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dc.contributor.authorTauer, Loren W.
dc.date.accessioned2018-08-21T17:10:03Z
dc.date.available2018-08-21T17:10:03Z
dc.date.issued1905-06-10
dc.identifier.urihttps://hdl.handle.net/1813/57901
dc.descriptionWP 1988-10
dc.description.abstractThe economic impact of some future biological nitrogen fixation technologies are estimated using AGSIM, a dynamic, partial equilibrium, econometric model of the U.S. agricultural sector. Five separate scenarios were modeled: (1) legumes fix more nitrogen, (2) legumes fix more nitrogen with an increase in legumes yields of 10 percent, (3) nitrogen fertilization requirements on all crops are reduced 50 percent with no yield changes, (4) total elimination of nitrogen fertilization and (5) total elimination of nitrogen fertilization and non-legume yields decrease 10 percent. Results indicate that biological nitrogen fixation technologies have a high value to society. Increasing the efficiency of legumes to fix nitrogen may have an annual benefit of $1,067 million while decreasing nitrogen fertilization by 1,706 thousand tons. Total elimination of nitrogen fertilization of the crops has an annual benefit of $4,484 million.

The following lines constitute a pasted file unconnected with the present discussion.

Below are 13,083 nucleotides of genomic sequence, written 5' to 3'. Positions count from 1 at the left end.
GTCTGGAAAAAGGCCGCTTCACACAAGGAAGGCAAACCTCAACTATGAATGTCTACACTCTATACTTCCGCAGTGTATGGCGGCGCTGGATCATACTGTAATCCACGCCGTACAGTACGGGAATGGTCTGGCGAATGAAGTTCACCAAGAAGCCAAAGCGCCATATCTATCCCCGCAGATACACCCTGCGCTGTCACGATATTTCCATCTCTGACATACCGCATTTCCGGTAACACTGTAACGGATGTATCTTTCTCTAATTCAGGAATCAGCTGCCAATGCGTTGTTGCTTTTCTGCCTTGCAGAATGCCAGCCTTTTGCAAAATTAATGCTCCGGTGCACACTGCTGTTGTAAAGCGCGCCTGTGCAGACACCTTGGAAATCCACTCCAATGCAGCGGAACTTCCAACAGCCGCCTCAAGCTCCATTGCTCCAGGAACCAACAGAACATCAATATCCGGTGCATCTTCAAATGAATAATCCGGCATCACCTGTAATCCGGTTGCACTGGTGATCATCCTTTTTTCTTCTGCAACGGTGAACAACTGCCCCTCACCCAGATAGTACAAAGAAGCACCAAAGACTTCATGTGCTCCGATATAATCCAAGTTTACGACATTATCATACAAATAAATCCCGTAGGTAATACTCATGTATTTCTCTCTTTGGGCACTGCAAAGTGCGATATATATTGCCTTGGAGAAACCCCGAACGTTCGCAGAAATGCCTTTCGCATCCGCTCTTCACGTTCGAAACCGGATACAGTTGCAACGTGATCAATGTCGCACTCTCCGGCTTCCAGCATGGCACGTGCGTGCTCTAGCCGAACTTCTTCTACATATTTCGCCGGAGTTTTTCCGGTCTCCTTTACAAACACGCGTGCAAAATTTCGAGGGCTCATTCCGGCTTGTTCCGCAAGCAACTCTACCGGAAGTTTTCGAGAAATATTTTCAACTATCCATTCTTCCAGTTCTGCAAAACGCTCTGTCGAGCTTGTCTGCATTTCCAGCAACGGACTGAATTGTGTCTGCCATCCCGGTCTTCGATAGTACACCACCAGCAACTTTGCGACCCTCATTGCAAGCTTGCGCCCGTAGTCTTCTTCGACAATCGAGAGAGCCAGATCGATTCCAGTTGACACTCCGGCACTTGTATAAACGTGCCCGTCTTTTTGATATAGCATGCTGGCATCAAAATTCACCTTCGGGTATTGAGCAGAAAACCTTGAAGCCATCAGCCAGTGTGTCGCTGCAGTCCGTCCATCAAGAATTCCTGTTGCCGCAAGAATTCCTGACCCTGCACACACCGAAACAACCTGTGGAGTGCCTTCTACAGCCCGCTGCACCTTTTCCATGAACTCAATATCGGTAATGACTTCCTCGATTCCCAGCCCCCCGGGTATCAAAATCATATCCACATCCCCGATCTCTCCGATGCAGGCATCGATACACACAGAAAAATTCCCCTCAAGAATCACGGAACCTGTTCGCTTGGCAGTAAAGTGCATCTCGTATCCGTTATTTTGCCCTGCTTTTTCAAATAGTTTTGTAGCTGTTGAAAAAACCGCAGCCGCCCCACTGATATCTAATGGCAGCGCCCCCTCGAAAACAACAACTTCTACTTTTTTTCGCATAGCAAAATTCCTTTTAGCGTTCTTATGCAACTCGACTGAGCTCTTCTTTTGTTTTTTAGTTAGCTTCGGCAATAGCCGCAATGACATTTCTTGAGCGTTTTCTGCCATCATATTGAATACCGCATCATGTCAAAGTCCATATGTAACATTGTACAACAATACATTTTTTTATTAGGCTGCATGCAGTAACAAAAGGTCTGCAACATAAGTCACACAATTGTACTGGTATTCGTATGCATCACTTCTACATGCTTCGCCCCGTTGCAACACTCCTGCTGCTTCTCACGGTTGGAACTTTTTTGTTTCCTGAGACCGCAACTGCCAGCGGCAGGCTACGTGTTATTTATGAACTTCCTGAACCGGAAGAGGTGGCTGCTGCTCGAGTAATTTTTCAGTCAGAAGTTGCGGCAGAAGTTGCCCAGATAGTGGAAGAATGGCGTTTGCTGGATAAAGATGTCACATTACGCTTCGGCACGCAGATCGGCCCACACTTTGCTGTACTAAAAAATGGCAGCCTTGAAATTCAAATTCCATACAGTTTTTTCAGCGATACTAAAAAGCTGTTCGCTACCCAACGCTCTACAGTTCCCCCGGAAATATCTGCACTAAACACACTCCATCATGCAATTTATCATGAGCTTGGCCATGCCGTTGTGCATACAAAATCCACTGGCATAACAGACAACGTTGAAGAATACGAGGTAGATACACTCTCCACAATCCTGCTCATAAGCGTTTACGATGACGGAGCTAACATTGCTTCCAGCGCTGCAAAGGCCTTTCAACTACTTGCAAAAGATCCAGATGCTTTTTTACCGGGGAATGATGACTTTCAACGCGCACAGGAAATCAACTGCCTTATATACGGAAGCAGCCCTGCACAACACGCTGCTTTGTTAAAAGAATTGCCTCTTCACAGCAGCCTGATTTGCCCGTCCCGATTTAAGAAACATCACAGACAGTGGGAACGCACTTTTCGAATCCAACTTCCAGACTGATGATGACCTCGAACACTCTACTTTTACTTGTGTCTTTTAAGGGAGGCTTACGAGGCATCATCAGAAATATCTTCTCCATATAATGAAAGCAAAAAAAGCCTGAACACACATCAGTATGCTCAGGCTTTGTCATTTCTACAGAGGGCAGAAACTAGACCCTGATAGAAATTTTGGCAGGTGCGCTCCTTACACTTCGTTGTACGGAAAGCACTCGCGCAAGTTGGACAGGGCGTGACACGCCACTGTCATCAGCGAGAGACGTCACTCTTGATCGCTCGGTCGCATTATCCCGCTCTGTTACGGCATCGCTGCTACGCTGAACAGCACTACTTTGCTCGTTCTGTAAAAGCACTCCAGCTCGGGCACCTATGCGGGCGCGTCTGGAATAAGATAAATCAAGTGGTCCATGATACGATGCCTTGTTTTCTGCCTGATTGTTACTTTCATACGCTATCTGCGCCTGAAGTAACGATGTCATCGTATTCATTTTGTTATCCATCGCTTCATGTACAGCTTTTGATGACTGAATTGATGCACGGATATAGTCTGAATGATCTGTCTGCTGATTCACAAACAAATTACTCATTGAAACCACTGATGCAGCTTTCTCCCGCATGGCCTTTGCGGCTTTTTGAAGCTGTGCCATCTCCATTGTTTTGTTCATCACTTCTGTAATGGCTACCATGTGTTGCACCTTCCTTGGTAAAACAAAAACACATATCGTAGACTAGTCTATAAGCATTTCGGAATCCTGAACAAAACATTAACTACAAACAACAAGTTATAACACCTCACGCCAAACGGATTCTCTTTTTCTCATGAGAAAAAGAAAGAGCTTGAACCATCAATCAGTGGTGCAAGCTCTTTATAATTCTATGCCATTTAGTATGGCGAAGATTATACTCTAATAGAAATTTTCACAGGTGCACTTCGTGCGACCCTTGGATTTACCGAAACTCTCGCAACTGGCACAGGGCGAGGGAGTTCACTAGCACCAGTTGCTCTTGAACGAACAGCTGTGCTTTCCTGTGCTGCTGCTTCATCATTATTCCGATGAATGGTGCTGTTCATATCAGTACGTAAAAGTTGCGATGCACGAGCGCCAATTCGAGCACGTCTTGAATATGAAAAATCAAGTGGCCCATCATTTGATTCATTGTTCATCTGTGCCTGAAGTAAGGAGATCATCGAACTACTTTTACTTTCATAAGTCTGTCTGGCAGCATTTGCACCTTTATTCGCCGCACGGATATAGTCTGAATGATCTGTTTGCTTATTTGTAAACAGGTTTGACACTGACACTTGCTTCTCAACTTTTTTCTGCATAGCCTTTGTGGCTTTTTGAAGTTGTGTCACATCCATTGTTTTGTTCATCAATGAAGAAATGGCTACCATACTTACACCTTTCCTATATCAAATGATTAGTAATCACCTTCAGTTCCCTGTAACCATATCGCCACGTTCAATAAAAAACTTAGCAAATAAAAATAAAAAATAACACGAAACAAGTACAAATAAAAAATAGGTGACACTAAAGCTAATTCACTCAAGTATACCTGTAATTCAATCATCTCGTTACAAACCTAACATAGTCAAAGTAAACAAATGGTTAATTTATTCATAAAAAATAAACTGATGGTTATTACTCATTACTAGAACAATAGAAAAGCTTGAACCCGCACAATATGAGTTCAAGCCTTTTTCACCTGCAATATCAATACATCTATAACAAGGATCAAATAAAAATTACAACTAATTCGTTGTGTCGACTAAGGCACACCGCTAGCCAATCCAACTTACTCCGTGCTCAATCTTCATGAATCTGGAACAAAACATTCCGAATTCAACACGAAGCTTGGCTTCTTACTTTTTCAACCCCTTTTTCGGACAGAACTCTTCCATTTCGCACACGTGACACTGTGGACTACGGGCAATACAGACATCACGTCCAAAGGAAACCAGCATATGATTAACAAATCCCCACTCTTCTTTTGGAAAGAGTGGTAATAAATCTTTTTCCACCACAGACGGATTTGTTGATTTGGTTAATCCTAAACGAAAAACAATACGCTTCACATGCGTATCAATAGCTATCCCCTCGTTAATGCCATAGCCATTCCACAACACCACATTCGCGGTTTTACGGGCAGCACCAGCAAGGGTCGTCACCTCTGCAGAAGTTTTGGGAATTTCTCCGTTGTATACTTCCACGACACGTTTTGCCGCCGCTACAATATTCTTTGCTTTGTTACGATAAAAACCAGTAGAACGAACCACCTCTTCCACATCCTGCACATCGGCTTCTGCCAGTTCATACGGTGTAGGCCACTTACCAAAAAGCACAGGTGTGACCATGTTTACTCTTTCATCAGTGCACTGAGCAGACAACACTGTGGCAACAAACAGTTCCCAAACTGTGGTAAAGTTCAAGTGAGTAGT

dc.language.isoen_US
dc.publisherCharles H. Dyson School of Applied Economics and Management, Cornell University
dc.titleThe economic impact of future biological nitrogen fixation technologies
dc.typearticle
dcterms.licensehttp://hdl.handle.net/1813/57595


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  • Dyson School Working Papers
    Working Papers published by the Charles H. Dyson School of Applied Economics and Management, Cornell University

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